Like most of Dashiell Hammett's detective characters, Sam Spade is a man with no specific past, just a job to do and an amoral code of ethics that drives him to get it done. Hammett himself said:
"Spade has no original. He is a dream man in the sense that he is what most of the private detectives I worked with would like to have been and in their cockier moments thought they approached. For your private detective does not or did not ten years ago when he was my colleague want to be an erudite solver of riddles in the Sherlock Holmes manner; he wants to be a hard and shifty fellow, able to take care of himself in any situation, able to get the best of anybody he comes in contact with, whether criminal, innocent by-stander or client."
Unlike Hammett's most frequently used character, the unnamed "Continental Op," Spade works for himself, does not always get along with the police, and appears to have some appeal for the opposite sex.
In the novel, Sam Spade gives us an unintentional insight into himself (and, some have suggested, into Hammett) during a lengthy parable narrated to Brigid O'Shaughnessy (AKA Wonderly and LaBlanc). He tells her about a case he was hired to investigate - the disappearance of a man called Flitcraft. Flitcraft had been a respectable middle class husband and father, but one day abandoned his wife in Tacoma without explanation. Spade finds Flitcraft in Spokane, where he has a new wife and a very similar life to the one he left in the previous city. He explains to Spade that he had a moment of revelation the day he left when walking to lunch, as a large steel girder fell from a construction site and nearly killed him:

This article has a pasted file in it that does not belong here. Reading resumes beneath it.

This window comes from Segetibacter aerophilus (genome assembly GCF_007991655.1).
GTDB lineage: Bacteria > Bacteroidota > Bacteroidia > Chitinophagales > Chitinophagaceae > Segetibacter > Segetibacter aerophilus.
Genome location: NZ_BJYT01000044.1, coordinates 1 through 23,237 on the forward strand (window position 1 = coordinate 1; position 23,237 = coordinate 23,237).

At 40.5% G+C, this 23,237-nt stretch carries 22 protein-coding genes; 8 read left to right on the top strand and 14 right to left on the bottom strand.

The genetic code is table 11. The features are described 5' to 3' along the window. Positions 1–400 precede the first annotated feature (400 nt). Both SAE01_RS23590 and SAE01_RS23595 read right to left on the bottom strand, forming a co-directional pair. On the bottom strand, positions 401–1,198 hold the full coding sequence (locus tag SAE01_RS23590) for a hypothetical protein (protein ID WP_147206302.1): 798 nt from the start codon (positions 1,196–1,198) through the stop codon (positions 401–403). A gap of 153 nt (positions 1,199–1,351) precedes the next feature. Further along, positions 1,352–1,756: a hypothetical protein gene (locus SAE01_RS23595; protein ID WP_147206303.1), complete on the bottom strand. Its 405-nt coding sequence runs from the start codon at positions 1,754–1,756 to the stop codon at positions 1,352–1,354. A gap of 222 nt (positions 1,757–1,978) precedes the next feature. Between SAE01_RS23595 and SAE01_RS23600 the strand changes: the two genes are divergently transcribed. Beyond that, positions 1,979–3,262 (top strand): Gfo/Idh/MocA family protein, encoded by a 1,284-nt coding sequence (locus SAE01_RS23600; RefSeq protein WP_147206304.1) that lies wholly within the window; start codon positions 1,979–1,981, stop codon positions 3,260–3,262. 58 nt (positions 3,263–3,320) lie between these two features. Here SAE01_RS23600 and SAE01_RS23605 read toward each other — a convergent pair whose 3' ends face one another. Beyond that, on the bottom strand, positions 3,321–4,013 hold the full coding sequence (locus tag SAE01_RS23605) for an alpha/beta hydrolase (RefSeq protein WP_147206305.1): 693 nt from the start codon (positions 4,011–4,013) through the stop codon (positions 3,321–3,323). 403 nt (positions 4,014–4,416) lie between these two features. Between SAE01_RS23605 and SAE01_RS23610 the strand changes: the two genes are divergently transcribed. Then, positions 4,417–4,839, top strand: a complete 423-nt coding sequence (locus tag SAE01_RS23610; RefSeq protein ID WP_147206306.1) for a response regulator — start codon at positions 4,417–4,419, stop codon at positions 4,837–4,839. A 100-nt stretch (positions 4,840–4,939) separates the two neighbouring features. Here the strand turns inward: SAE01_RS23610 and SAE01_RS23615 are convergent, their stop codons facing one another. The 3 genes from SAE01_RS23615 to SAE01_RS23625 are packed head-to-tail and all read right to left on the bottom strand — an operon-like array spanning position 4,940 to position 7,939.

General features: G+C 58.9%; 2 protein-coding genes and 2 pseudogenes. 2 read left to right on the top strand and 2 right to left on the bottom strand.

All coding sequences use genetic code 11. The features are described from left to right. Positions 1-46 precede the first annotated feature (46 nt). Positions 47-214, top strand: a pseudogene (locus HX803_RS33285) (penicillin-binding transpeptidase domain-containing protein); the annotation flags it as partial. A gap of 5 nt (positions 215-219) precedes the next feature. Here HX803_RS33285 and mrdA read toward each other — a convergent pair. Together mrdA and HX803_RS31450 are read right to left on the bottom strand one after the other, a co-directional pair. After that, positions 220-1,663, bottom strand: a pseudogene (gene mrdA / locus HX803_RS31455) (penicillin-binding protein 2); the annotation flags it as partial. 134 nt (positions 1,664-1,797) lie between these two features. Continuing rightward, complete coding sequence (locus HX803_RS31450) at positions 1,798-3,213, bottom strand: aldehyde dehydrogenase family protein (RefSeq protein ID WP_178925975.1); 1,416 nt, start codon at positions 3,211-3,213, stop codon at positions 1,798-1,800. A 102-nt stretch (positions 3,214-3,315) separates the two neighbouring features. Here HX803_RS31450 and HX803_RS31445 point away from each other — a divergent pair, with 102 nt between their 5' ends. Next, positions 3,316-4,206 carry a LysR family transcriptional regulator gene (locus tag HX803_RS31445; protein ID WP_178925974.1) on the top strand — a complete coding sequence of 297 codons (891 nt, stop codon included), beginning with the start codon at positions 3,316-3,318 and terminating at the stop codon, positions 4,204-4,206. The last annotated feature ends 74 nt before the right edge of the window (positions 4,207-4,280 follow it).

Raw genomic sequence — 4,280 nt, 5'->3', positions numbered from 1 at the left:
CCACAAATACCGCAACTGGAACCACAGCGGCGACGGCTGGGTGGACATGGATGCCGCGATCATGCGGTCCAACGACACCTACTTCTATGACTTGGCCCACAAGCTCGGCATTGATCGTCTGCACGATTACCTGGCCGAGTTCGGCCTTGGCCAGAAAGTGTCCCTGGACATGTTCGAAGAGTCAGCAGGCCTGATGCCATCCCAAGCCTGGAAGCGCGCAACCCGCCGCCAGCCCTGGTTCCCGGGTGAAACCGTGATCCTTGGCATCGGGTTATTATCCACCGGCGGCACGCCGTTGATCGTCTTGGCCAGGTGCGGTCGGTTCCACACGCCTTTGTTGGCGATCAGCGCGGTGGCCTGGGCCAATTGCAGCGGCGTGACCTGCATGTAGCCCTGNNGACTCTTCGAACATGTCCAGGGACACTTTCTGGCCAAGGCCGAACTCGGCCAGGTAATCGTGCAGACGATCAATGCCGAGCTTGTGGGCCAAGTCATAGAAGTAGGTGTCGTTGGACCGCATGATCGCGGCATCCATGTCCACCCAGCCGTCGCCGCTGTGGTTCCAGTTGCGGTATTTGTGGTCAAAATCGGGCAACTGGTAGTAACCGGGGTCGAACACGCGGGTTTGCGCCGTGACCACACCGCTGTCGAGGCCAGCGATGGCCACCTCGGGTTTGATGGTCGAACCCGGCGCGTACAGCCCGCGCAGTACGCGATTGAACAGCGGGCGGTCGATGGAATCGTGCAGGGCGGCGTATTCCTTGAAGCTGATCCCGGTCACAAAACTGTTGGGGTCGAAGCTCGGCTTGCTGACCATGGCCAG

"He was more shocked than really frightened. He felt as if someone had taken the lid off his life and let him look at the works."
Spade says that Flitcraft realized that he had been "a good citizen and a good husband and father, not by any compulsion, but simply because he was a man who was most comfortable in step with his surroundings...The life he knew was a clean, orderly, sane, responsible affair. Now a falling beam had shown him that life was fundamentally none of these things...What disturbed him was the discovery that in sensibly ordering his affairs he had got out of step, and not into step, with life." The irony, Spade explains, is that, after coming to this moment of self-understanding, Flitcraft had wandered off to "find himself," only to return to a life very much like the one he abandoned. "He adjusted himself to beams falling, and then no more of them fell, and he adjusted himself to their not falling." For Sam Spade, life is a kind of con-game, which each person plays on him- or herself, and moments of transcendant understanding are only momentary jogs in a machine which otherwise functions almost completely on automatic.